I don’t care if the CDC says that there have been no confirmed cases of Mad Cow Disease in the US. I have had the “pleasure” of caring for at least three patients in the past 10 years who died from a rapidly progressive myoclonic dementia that was pathologically identical to CJD. The problem is that none of the patients had the classic risk factors: corneal transplants, treatment with cadaveric pituitary extracts, or invasive (needle) encephalography. One of the patients was a rancher from norther california, and all had had dental work (who hasn’t?).

Mad Cow Disease in the USA? You bet.

I live in the UK where we have had an incredibly large number of BSE cases compared to rest of the world. We monitor the non-old population in high detail to look for vCJD. We have had roughly 100 measured cases. There is no reason to suggest so far that the old are much more vunerable so you could estimate that the cases of vCJD is Britain so far is only a few hundred at max. In America there has been no widespread BSE problem what so ever, there have also been no documented vCJD cases and all non-old people going crazy must have had close scrutiny for vCJD. They have still had no recorded cases which would indicate that the number of old people with it must be small or zero aswell. Perhaps there are a few cases hidden in the oldish generation but because it has not been recorded in the young population there is nothing pointing to more than a tiny amount of cases at most. Of course in the future its likely that there will be North American victims but hopefully we will have a cure by then.

Dale, I’d like to counter your link from the American Cattle Feeder’s Association with this one which is a little more objective.

I don’t think so. My hunch is that the US cattle industry is enormous and well-funded. It would go to some lengths to squelch any talk of danger, whether the rumors are true or not. This is Amarillo, TX, after all: the place where the cattle barons sued Oprah Winfrey because it was against the law to say anything remotely negative about a food product.

But I’m not anti-cattle industry. I’m not a vegetarian. I’m just a nurse who is convinced that this guy I’m caring for does not have Alzheimer’s.

CJD is not reportable to the CDC, so we have absolutely no way of knowing how many people have it. It is not at all safe to bet that symptoms of CJD are caused by “something else”.


Similar, but not too similar. Once symptoms appear, CJD usually kills within one year and the physical symptoms are swiftly incapacitating. Unlike Alzheimer’s, CJD is infective: we already know it can be spread by cornea transplants, pituitary extracts like Human Growth Hormone, and certain surgical procedures, as Neurodoc said. We don’t know if we don’t know all the ways it’s spread. We don’t even clearly understand how prions work.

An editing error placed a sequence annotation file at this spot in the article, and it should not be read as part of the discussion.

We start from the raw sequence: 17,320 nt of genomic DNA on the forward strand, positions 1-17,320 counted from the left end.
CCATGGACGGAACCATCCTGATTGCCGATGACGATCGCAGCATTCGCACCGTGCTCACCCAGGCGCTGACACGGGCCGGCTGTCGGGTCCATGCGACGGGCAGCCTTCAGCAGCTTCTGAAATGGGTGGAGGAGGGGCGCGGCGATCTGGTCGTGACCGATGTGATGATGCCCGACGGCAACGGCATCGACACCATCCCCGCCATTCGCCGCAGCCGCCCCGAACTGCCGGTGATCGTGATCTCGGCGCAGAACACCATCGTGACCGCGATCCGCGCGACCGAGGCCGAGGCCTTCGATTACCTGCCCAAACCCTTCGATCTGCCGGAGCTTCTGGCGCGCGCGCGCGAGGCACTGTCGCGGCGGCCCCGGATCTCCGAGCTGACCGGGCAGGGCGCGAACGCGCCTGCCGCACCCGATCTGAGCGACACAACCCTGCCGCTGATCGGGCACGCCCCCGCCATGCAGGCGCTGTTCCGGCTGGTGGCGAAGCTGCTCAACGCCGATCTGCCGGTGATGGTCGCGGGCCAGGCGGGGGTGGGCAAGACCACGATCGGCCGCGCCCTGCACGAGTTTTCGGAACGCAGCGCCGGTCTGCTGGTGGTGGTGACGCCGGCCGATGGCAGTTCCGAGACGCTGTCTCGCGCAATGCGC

If you have brain surgery with instruments that were previously used on a person with CJD, you can contract CJD, even though the instruments were sterilized. How do prions escape destruction by sterilization? We have no clue, but since CJD apparently has a very long incubation period, how certain can you be that your neurosurgeon’s instruments have never touched a prion?

CJD can be differentiated from Alzheimer’s with a brain biopsy while the patient is alive, but generally this isn’t in the patient’s best interest. We could find out the prevalence of CJD by looking for it on autopsy.

If the cause of 80-85% of CJD cases is unknown, in my opinion, this is a cause for concern. I’d also like to know: what is the real incidence of CJD? Is this figure increasing?

If you’re not familiar with the “mad cowboy” site you might find it interesting. This is a 4th generation cattle farmer who gave up the homestead and became a vegetarian. His book and site are extremely well researched. Here’s a link to the vCJD page.

His book also mentions that the incubation period for symptoms to appear in humans is 10-30 years, so scores of people could already have it and we won’t know for some time.

The book is taking me a long time to get through; I keep having to put it down and do something to take my mind off the depressing and scary facts and images.

C.A. has touched on this question: